Applying New Epoxy over Old Epoxy

February 13, 2015

I frequently get calls and emails from folks who want to install our epoxy over an existing epoxy floor or coating that they have. They want to know if it is okay to go over it and what they have to do to properly prepare the surface.

If the existing epoxy is a good hard solid one that is well bonded to a well prepared substrate it is possible. On the other hand if you are replacing it, what is wrong with the existing epoxy? Has the existing epoxy been badly abused by heavy sharp objects being dragged on it? Was the exiting epoxy damaged by chemicals beyond the chemical resistance of the existing epoxy? Are you just trying to upgrade the look of the existing epoxy?

You should be concerned about going over epoxy that is coming loose from the substrate. That may mean that there was poor surface preparation. It may also mean that the quality of the epoxy might not be what it should be. You need to be concerned about epoxy that is wearing out. If it is wearing out you want to know why. My company and I personally started out as installers of epoxy. I have never seen or been made aware of any of Epoxy.com coatings and/or flooring systems that have worn out have come loose from the concrete. I have seen concrete so pounded by traffic that it came loose, but our epoxy was still attached and still doing its job. That is based on over 30 years of field experience with the products.

Back to the question, “can I put epoxy over epoxy?” I always assume that the reason that the epoxy is wearing out or coming loose is that the epoxy is low quality or the installation was poorly done or both until I can prove otherwise. The way that I do that is to attempt to grind or shot blast off the existing epoxy. If after a substantial effort the epoxy cannot be removed and I cannot hear a hollow sound under the existing epoxy, I feel I have proven that the existing material is solid and well bonded.

Let’s take a moment to discuss that dreaded hollow sound above. If the flooring system or coating is very poorly bonded you will get a sound from your grinder like you are dragging a piece of paper or a piece of stone under the grinder, or rubbing stone. When you tap it with a hammer you get a hollow higher pitch noise than you get when you tap solid concrete or a solid floor over concrete.

You must be sure that the substrate is free of all types of contamination, including but not limited to oil, grease, food fats, curing compounds, sealers, laitance, dirt, wax etc. The existing epoxy left behind must be well bonded, and sanded until it has no shine. See Epoxy Surface Preparation Procedures for more information on this subject.

The beauty of trying to get it off is you are removing all the shine and getting it ready to accept another layer of epoxy. Just before I install the new layer of epoxy I solvent wipe with xylene, let it dry. Then I recommend a coat either Epoxy.com Product #899 Primer or Epoxy.com Product #12 Chemical Resistant Primer. Then install epoxy as usual. For more surface preparation and installation tips please visit or “Where to Start” page at: http://www.epoxy.com/start/default.aspx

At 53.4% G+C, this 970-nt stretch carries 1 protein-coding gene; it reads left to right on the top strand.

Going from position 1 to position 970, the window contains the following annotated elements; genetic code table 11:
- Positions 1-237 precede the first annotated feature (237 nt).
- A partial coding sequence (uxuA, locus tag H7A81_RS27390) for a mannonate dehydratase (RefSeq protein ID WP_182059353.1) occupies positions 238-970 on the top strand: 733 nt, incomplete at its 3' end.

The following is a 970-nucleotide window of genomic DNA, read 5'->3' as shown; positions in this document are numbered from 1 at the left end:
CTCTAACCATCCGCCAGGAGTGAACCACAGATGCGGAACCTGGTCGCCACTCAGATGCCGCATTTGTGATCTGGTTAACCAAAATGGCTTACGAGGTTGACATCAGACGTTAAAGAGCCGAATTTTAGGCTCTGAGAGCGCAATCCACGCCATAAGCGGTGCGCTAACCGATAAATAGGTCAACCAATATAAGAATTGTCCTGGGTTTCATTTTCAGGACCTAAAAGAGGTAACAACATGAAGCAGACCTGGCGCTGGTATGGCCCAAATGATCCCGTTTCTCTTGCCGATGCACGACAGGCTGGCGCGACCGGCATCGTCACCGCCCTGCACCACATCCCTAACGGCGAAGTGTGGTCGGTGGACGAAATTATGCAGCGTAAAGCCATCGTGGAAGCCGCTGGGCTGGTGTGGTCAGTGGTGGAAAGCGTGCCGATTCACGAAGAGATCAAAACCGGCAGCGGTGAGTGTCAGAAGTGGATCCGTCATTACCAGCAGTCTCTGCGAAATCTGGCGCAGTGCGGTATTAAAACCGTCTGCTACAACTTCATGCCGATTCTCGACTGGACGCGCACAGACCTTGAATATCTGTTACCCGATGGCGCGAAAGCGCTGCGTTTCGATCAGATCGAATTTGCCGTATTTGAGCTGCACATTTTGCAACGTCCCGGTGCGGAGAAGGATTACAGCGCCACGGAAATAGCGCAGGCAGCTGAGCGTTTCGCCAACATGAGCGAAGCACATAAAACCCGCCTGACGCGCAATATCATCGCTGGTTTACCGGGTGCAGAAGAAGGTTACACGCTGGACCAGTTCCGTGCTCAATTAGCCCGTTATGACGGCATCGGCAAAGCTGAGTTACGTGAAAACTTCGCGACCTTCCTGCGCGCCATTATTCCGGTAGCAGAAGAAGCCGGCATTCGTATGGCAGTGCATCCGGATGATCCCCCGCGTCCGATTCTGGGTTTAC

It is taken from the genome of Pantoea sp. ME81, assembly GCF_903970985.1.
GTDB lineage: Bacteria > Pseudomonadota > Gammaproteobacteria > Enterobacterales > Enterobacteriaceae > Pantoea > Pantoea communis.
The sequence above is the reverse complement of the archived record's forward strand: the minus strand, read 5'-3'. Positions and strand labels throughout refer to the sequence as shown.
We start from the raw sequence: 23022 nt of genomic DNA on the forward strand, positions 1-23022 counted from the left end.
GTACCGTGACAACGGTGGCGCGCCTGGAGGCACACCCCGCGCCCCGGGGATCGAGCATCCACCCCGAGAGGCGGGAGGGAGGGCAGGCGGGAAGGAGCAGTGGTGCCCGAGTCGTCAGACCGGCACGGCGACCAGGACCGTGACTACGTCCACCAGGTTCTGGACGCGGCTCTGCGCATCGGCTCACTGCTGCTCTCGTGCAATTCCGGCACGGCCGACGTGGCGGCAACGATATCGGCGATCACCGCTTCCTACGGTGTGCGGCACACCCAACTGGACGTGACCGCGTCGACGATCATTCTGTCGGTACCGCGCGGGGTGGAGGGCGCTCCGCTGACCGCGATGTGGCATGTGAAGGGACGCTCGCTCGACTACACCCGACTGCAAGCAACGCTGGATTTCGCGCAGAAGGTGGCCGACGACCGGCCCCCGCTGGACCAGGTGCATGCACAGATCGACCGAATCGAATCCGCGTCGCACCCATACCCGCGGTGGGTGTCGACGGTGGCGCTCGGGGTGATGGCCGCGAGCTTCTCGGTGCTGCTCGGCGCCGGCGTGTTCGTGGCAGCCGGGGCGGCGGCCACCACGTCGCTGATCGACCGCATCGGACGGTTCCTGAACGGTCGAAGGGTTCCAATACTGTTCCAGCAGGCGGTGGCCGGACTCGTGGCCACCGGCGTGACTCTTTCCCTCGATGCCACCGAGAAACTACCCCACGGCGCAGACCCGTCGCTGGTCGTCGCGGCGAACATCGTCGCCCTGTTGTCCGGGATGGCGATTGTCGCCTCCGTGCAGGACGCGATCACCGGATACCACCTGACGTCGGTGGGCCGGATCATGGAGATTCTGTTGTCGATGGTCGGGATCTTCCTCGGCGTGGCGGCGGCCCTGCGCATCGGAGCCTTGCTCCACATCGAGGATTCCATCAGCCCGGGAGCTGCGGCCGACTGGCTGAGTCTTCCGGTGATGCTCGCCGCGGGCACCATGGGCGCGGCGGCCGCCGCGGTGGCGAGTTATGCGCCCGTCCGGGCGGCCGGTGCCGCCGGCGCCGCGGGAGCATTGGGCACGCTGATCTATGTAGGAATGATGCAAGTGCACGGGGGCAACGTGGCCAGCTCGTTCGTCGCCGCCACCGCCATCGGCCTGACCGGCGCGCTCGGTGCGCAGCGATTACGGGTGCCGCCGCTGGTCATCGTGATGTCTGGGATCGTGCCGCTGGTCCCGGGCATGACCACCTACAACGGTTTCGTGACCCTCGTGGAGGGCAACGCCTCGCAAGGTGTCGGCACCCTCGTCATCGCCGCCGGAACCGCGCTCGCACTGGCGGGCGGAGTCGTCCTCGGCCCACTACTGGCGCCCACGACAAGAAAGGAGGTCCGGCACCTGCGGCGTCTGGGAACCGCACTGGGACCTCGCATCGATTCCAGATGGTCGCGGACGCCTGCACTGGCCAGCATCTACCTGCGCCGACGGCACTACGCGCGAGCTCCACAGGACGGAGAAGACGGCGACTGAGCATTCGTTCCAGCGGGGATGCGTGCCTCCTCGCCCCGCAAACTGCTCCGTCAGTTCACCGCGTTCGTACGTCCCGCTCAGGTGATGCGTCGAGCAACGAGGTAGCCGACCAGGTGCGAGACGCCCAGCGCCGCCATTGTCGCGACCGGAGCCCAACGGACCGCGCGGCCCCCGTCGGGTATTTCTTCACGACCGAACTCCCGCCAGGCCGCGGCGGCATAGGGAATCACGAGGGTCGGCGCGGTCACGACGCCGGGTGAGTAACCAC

Related Resources on Epoxy

Where to Start” page may be the best way to get you off to a quick start.

Epoxy Coatings

Epoxy Primers and Sealers

Chemical Resistant Epoxy

Epoxy Chemical Resistance Chart

www.epoxy.com

Epoxy.com Technical Support
Norm Lambert, President – Technical Support Director
352-533-2167
info@epoxy.com

 

 

 


Seamless Epoxy Flooring Systems Explained

August 25, 2014

Epoxy.com offers many different types of seamless flooring. We offer so many kinds that sometimes it confuses people. The purpose of this article is to explain the differences, and to help you choose the right epoxy seamless flooring system for your application. In some cases the right seamless flooring system will not even be an epoxy. It may be polyurethane or Methyl Methacrylate (MMA).

Epoxy.com Epoxy Chip Flooring in VT rest area.

Epoxy.com Epoxy Chip Flooring on a VT Interstate Rest Area – Taken over 15 years after installation.


Epoxy Floor Coatings

Epoxy coatings can be effective flooring systems. Using Epoxy as a flooring system you need a 100% solids, zero voc, hard durable coating. You also want a coating that is available in multiple colors. These floor coatings can last for decades, so you want to pick a color that you like. Properly installed you will be looking at this floor coating for a very long time. This kind of flooring system is available in the following options:

  1. Epoxy.com Product #1 – www.epoxy.com/1.htm – meets all the criteria above. It has good chemical resistance, and excellent cost to benefit ratio. Great for warehouses, in areas with high traffic and only modest chemical exposure.
  2. Epoxy.com Product #1ESD – www.epoxy.com/1esd.aspx. This is the same as product #1 above but has conductive filler in it. Depending on the primer you use under this system it can be conductive (100,000 – 1,000,000) ohms of resistance or Electro-Static Dissipative (ESD) which is 1,000,000 to 1, 000,000,000 ohms. Used in plants that produce explosive materials like ammunition, fireworks, flairs, or explosive solvents, and used in areas of sensitive electronics, like computer server buildings, avionics, electronics assembly and electronic production areas.